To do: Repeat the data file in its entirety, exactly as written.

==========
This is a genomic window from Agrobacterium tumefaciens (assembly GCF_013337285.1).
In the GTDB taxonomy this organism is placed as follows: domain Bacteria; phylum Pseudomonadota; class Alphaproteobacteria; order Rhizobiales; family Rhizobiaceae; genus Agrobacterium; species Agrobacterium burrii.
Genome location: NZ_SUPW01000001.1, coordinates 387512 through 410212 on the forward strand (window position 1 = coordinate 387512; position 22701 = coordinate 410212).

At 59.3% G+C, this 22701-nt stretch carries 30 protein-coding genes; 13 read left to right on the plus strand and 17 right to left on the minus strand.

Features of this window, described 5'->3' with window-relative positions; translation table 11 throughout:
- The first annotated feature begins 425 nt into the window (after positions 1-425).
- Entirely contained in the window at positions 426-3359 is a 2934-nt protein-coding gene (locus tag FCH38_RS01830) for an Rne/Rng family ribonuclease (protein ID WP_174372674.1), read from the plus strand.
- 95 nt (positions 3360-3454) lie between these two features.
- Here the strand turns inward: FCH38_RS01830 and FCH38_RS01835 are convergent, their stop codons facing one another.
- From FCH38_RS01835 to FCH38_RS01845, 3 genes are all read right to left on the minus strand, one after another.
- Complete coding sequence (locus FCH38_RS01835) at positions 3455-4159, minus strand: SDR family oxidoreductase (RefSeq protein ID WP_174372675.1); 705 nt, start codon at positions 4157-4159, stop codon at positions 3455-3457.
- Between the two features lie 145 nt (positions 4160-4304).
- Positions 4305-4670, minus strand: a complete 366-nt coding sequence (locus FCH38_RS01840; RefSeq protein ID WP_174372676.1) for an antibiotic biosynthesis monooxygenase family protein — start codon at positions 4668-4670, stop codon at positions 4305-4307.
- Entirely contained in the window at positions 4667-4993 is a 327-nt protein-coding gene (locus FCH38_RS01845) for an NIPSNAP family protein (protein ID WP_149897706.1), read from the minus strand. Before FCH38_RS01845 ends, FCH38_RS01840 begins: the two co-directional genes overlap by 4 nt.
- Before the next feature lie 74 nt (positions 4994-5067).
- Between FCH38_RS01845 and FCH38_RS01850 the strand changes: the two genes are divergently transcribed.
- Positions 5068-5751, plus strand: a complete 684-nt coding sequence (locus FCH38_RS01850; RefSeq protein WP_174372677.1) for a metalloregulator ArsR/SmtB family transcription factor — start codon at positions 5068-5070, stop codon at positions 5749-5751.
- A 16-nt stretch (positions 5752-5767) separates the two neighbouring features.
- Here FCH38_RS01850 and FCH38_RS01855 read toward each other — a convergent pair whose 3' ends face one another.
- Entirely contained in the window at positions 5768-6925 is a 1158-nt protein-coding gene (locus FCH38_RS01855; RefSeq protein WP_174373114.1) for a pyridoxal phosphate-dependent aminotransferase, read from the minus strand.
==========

This is a genomic window from Agrobacterium tumefaciens (assembly GCF_013337285.1).
In the GTDB taxonomy this organism is placed as follows: domain Bacteria; phylum Pseudomonadota; class Alphaproteobacteria; order Rhizobiales; family Rhizobiaceae; genus Agrobacterium; species Agrobacterium burrii.
Genome location: NZ_SUPW01000001.1, coordinates 387512 through 410212 on the forward strand (window position 1 = coordinate 387512; position 22701 = coordinate 410212).

At 59.3% G+C, this 22701-nt stretch carries 30 protein-coding genes; 13 read left to right on the plus strand and 17 right to left on the minus strand.

Features of this window, described 5'->3' with window-relative positions; translation table 11 throughout:
- The first annotated feature begins 425 nt into the window (after positions 1-425).
- Entirely contained in the window at positions 426-3359 is a 2934-nt protein-coding gene (locus tag FCH38_RS01830) for an Rne/Rng family ribonuclease (protein ID WP_174372674.1), read from the plus strand.
- 95 nt (positions 3360-3454) lie between these two features.
- Here the strand turns inward: FCH38_RS01830 and FCH38_RS01835 are convergent, their stop codons facing one another.
- From FCH38_RS01835 to FCH38_RS01845, 3 genes are all read right to left on the minus strand, one after another.
- Complete coding sequence (locus FCH38_RS01835) at positions 3455-4159, minus strand: SDR family oxidoreductase (RefSeq protein ID WP_174372675.1); 705 nt, start codon at positions 4157-4159, stop codon at positions 3455-3457.
- Between the two features lie 145 nt (positions 4160-4304).
- Positions 4305-4670, minus strand: a complete 366-nt coding sequence (locus FCH38_RS01840; RefSeq protein ID WP_174372676.1) for an antibiotic biosynthesis monooxygenase family protein — start codon at positions 4668-4670, stop codon at positions 4305-4307.
- Entirely contained in the window at positions 4667-4993 is a 327-nt protein-coding gene (locus FCH38_RS01845) for an NIPSNAP family protein (protein ID WP_149897706.1), read from the minus strand. Before FCH38_RS01845 ends, FCH38_RS01840 begins: the two co-directional genes overlap by 4 nt.
- Before the next feature lie 74 nt (positions 4994-5067).
- Between FCH38_RS01845 and FCH38_RS01850 the strand changes: the two genes are divergently transcribed.
- Positions 5068-5751, plus strand: a complete 684-nt coding sequence (locus FCH38_RS01850; RefSeq protein WP_174372677.1) for a metalloregulator ArsR/SmtB family transcription factor — start codon at positions 5068-5070, stop codon at positions 5749-5751.
- A 16-nt stretch (positions 5752-5767) separates the two neighbouring features.
- Here FCH38_RS01850 and FCH38_RS01855 read toward each other — a convergent pair whose 3' ends face one another.
- Entirely contained in the window at positions 5768-6925 is a 1158-nt protein-coding gene (locus FCH38_RS01855; RefSeq protein WP_174373114.1) for a pyridoxal phosphate-dependent aminotransferase, read from the minus strand.